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This activity explores the question: which species will be most affected by temperature changes, and how will changes in the phenology of one species affect its interaction with others as the climate warms.
Listed in Teaching Materials
Project EDDIE Environmental Data-Driven Inquiry & Exploration) is a community effort aimed at developing teaching resources and instructors that address quantitative reasoning and scientific concepts using open inquiry of publicly available data. Project EDDIE modules are designed with an A-B-C structure to make them flexible and adaptable to a range of student levels and course structures.
Many species' life cycles are strongly influenced by temperature, but other cues, like day length and precipitation, can also trigger life cycle changes. Phenology is a way of recording the time when events, like bud break or insect emergence, occur, and these events can be important for everything from predicting the timing of disease or insect outbreaks to predicting the impacts of climate change on particular species. This activity explores the question: which species will be most affected by temperature changes, and how will changes in the phenology of one species affect its interaction with others as the climate warms.
Strengths of Module
This activity was used as a precursor to reading some scientific papers: Bartomeus et al., 2011, PNAS, and Kudo and Cooper, 2019, Proc. R. Soc. B. Students should be able to interpret figures in the papers similar to the ones they've made, to compare the R2 values and think more about data reliability.
What does success look like
Through this module, students should develop data analysis skills that help them to evaluate the relationship between a variety of temperature-related environmental cues and a taxa's phenology. In the context of climate change, they will be able to make an argument using data about whether changing temperatures are likely to impact the phenology of a particular species of interest. They will compare the results using different subsets of a large dataset and make decisions about how to create subsets of data for the analyses they plan to complete. Students will able to compare the strength of the association between temperature/climate-related variables and phenology for different species. To achieve these goals, students will develop abilities to generate, read, and evaluate scatterplots and regressions between sets of variables. They will also develop capabilities to select and download data for their species of choice from the National Phenology Network (NPN) and organize the data for analysis.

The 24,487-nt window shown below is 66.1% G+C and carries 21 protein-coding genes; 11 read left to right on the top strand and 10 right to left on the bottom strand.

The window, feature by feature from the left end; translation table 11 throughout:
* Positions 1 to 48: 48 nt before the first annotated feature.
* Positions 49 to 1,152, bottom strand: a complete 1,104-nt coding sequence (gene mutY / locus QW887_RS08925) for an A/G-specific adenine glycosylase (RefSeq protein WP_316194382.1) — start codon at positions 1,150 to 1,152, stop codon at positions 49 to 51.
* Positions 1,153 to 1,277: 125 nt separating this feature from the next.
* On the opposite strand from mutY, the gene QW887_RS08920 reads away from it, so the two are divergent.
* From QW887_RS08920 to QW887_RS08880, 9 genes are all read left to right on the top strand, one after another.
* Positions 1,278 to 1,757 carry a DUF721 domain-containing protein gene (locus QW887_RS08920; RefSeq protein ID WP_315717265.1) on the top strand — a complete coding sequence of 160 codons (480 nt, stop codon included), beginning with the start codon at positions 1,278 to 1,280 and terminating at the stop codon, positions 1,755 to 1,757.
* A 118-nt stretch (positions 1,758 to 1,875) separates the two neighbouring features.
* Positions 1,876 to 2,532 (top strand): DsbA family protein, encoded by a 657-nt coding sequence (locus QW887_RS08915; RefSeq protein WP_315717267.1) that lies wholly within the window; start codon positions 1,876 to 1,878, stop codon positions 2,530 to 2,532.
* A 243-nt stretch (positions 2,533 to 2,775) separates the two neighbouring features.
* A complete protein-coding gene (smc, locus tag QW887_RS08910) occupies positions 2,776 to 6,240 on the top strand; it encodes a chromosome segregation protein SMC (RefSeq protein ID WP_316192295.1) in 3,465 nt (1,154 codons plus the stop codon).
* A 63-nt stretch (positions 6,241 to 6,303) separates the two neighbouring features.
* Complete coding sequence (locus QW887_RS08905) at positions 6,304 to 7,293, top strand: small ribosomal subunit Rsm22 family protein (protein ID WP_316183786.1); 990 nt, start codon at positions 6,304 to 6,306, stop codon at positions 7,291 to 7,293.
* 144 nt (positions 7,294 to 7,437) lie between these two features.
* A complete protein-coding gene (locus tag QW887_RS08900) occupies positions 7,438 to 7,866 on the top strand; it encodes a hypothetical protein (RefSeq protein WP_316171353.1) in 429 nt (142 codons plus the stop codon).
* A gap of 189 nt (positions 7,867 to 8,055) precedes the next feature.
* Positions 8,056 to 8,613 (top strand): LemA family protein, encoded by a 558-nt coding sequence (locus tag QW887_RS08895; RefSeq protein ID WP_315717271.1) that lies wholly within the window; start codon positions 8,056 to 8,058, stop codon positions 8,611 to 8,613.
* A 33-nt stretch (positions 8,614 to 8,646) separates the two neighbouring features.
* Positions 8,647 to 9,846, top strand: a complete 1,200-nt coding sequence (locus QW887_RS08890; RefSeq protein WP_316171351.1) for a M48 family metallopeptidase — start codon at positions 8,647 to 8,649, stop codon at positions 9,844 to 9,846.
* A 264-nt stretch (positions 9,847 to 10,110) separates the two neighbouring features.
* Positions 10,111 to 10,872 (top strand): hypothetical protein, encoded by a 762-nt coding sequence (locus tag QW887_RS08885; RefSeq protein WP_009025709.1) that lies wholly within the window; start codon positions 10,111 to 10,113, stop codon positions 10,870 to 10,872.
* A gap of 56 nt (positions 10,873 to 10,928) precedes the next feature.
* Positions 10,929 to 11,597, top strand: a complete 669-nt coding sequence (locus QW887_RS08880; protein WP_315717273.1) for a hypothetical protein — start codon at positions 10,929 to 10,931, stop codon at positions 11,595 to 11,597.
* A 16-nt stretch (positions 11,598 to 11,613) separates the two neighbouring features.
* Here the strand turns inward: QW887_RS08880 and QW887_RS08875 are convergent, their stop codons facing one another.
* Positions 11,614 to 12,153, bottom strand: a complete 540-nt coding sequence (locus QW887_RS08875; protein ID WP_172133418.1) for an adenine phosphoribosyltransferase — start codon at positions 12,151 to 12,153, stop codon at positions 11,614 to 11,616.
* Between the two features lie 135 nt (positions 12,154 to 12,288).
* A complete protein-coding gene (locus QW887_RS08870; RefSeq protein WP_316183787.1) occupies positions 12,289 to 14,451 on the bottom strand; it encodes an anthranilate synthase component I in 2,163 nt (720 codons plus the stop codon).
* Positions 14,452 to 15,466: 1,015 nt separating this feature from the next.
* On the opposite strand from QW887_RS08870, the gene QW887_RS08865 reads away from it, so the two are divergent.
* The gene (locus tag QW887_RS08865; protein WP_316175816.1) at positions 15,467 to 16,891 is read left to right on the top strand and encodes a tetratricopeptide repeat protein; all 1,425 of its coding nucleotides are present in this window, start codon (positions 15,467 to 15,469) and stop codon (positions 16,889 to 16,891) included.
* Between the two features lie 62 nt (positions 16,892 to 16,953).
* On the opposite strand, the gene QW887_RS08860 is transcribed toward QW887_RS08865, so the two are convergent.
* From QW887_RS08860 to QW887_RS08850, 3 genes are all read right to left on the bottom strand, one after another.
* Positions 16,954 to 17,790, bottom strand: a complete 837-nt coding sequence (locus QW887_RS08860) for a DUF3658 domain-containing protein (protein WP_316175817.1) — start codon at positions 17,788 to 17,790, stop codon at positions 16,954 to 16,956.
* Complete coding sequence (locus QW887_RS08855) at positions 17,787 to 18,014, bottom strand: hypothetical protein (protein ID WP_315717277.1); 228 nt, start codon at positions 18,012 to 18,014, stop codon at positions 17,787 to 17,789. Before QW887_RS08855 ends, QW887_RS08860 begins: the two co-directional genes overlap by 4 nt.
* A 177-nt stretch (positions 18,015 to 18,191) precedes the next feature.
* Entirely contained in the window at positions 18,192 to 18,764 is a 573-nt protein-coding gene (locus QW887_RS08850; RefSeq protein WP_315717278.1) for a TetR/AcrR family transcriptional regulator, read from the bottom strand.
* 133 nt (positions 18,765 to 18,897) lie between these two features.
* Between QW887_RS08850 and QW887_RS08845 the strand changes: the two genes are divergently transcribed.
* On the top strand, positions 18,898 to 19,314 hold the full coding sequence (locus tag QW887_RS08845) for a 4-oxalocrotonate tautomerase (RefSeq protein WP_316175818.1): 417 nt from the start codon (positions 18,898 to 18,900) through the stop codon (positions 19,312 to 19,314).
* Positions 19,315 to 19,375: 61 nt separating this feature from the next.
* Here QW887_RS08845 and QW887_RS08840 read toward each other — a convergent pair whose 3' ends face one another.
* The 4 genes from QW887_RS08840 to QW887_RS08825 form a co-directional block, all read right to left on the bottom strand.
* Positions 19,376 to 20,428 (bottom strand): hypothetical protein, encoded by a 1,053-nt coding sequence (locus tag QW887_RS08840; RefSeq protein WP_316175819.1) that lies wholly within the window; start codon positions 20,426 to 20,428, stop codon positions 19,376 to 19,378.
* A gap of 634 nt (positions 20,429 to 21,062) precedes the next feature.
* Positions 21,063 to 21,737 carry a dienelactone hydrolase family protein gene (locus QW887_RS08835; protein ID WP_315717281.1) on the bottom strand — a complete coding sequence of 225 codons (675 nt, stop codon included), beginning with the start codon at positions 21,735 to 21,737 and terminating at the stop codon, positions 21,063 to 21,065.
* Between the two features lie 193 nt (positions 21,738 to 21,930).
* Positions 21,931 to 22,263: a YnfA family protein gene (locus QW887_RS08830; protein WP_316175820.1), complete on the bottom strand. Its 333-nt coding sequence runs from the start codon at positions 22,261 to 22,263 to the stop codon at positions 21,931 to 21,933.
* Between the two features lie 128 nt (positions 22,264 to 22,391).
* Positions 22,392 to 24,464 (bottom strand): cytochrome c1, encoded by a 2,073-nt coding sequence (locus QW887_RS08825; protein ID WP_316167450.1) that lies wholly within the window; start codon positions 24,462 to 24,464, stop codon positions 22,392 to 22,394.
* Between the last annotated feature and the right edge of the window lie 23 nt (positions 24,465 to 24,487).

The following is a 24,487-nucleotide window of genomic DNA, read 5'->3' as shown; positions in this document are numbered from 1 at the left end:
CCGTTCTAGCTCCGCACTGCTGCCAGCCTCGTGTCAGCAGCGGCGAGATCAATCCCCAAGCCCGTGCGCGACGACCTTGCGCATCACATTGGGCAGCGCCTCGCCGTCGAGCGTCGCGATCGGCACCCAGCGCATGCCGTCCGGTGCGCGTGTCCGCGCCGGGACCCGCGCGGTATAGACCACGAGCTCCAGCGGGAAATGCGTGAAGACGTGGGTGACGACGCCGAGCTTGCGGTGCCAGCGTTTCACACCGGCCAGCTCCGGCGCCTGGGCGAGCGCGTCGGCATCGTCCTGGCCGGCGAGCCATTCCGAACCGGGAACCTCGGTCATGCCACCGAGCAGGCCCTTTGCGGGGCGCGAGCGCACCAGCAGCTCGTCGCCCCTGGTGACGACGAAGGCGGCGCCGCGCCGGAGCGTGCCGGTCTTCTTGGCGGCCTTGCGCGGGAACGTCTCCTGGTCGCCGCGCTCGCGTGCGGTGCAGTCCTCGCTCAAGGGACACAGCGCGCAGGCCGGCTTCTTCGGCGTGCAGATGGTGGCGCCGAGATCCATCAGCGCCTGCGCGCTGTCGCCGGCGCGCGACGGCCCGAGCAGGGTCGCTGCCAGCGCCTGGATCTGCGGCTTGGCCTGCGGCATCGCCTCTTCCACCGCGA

Context for Use
Description and Teaching Materials
Why this Matters:
Quick outline/overview of the activities in this module
- Pre-module work: Orientation to phenology, the national phenology network, and regression.
- Activity A: Determine whether there is a detectable trend in bumblebee emergence date in the Spring over time.
- Activity B: Compare the date of bumblebee emergence with a variety of temperature-related site traits, including: latitude, elevation, and Winter and Spring max/min temperatures using scatterplots and regressions.
- Activity C: Choose a species of interest to you, select data from the NPN network, and identify which variables are most predictive of emergence date. Compare your results with those from other species to predict which species are likely to be most susceptible to temperature changes and to consider whether interacting species will respond asynchronously or in parallel.
In this lesson, students manipulate data to make and interpret scatterplot graphs and regressions about the phenology of bumblebees and other organisms. They will make decisions about which data to use, and evaluate their confidence in their conclusions given the nature of the available data.
In activity A, students tested change over time, it is uncertain if changing climate is responsible for the patterns observed. In activity B, students use environmental data recorded for each site to identify how much variation in bumblebee emergence phenology is explained by temperature or other climate-related variables.
In activity C, students use a species of interest to them, identify the variables that are predictive of emergence date, then compare with other species to determine which is most susceptible to changing temperatures and if and how species interactions will be influenced.
- Instructor's Power point (PowerPoint 2007 (.pptx) 6.2MB Jan4 21)
- Pre-Module Handout (Microsoft Word 2007 (.docx) 16kB Jan4 21)
- Student Handout (Word) (Microsoft Word 2007 (.docx) 74kB Jan4 21) / Student Handout (PDF) (Acrobat (PDF) 123kB Jan4 21)
Teaching Notes and Tips
Workflow of this module:
Type how the activity is laid out -- e.g.
- Assign any pre-class readings
- Give students their handout when they arrive to class
- Instructor gives brief PowerPoint presentation with background material. Discussion of the readings can be integrated into this presentation or done before.
- Students can then work through the module activities.
Notes on the student handout:
Potential pre-class readings:
Measures of Student Success
Success is shown if:
- Students can create, compare, and interpret scatterplots and correlations between pairs of variables.
- Students can select, download, clean, and analyze data from the NPN network that is relevant for answering their questions.
- Students can articulate the relationship between temperature, environmental cues, and a taxon's phenology, and use these relationships to predict how the taxon will be affected by climate change.
Cite this work
Researchers should cite this work as follows: